by June 1, 2009 0 comments



The Windows 7 beta that ran till May was one of the biggest OS beta so far
with lots of feedback being received by the Windows team. The Release Candidate
for Windows 7 has now been released and is available for download to the public
as well.
There are a number of changes in this release, the first being the build number
itself – 7100. However, there are other changes that let you work with Windows
in an even better manner. Let’s take a look at some of these.

Alt-Tab Aero Peek
Aero Peek is the new feature by which you can, by simply hovering over a
running app’s thumbnail, “peek” at the actual window’s contents without bringing
it to the forefront. Aero Peek is now also enabled on the Alt-Tab window
switcher. Simply pause for a moment on a window’s icon and that window will
“peek” up from over all the other windows.

Jump List Lengths
Jump Lists allow you to jump to a destination or task directly from an app’s
icon on the Taskbar or Start Menu MFU list. In the RC you can now set the number
of items you want to see in the Jump List which is set to 10 items by default.
This does not include the pinned items or tasks and you can customize the length
as well.

UAC Settings
User Account Control is now completely tweakable. In the RC, to maintain
security of the system, the control panel item as well as any changes in the
settings triggers a UAC prompt which the user has to answer before the setting
is changed. This is to ensure that no malware can change the UAC settings on the
sly.

The Alt-Tab now has the Aero Peek built in as well. You can select the number of items to show in the Jump
Lists.

Thumbnails Overflow
In the beta, when a particular application icon has more windows open than
what can be shown meaningfully as thumbnails, they collapse into a standard menu
list from which the user can select the window to switch to. In the RC, they
appear on hovering and contain the close button next to each tab/window as well.
This means that you can simply go ahead and close each window without having to
right click on each of them.

New & Enhanced Jump Lists
A few more places have got the very useful jump list feature. The Control
Panel, Powershell and Remote Desktop all now have Jump Lists to quickly go to
favorite or recent locations. Windows Media Player now also lists items opened
from Windows Explorer.

Uninstall Windows Components
Certain core Windows Components can now be installed using the Turn Windows
Features On or Off option. This includes items like Windows Media Player,
Internet Explorer 8 and others. This is great news for complying with the EU
restrictions and for those who wish to use 3rd party applications instead of the
built-in ones.

The Thumbnail Overflow now has the close button in it for
faster window management.
You can uninstall core Windows components like Internet
Explorer and Windows Media Player now.

Other enhancements
There are a huge number of other enhancements as well, some of which are
listed below:

  • More options in Multi-Touch: There are many more touch friendly scenarios
    now possible in Windows 7 including a multi-touch aware on screen keyboard and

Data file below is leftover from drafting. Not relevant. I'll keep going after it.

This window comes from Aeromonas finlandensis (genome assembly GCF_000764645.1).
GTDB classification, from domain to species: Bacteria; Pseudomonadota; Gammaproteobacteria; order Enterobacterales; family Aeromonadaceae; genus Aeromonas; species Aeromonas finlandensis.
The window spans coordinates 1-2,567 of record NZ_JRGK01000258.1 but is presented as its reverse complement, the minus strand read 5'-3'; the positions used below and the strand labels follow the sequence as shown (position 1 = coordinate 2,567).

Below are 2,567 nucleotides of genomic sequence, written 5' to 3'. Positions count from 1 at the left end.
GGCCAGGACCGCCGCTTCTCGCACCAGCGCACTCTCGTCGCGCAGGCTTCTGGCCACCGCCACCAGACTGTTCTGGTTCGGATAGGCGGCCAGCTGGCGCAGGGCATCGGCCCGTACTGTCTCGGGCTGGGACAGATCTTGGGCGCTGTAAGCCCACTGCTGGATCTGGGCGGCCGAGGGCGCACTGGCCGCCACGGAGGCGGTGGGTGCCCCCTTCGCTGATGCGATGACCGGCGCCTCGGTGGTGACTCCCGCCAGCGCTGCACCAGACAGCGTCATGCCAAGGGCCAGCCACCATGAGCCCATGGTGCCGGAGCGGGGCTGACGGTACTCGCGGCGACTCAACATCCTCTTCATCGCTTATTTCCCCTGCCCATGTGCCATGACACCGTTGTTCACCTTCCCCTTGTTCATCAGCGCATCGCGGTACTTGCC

picture gallery.
  • Windows Explorer: Small enhancements all around, such as the ability to
    jump to the parent folder with a single click, better reach to context menus,
    ability to create a new folder even when a file is selected and more.
  • Device Stage: Allows the system to recognize and customize working with
    external devices such as media players, cell phones, printers, scanners and
    other devices.
  • Reliability after Resume: When resuming from sleep mode or hibernate, USB
    devices are loaded automatically as well as operations in progress (such as a
    long file copy) continue where they left off and media can continue to play
    from the point they were at.
  • System Settings: A lot of optimization can already be seen in the RC in
    system settings as well. The default System partition size is now 100MB rather
    than the 200MB in the beta. Dual boot partitions are recognized and given a
    drive letter. And the Pagefile size too has been decreased from the beta.

Windows Virtual PC 7 & Windows XP Mode
Probably the biggest feature of all is something called Windows XP Mode.
This is an optional component available in the Professional, Enterprise and
Ultimate SKUs of Windows 7. This gives the user a license for Windows XP
Professional that gets installed as part of the new Windows Virtual PC 7. Once
installed, you can of course boot up the virtual Windows XP and install older
applications on it. However, the best part is that once installed, these
applications will be available from a shortcut in Windows 7 directly and running
them executes them in the Windows XP context. Look for a review of Windows
Virtual PC and XP Mode in this issue.

Overall, the RC is a great upgrade to the beta and brings a ton of new and
enhanced features. The quality of the build is so good that it feels like a
final build. But the RTM is still a while off — December 2009 — as has been just
announced. Till then, get the RC and use it as your main operating system. You
will not regret it.

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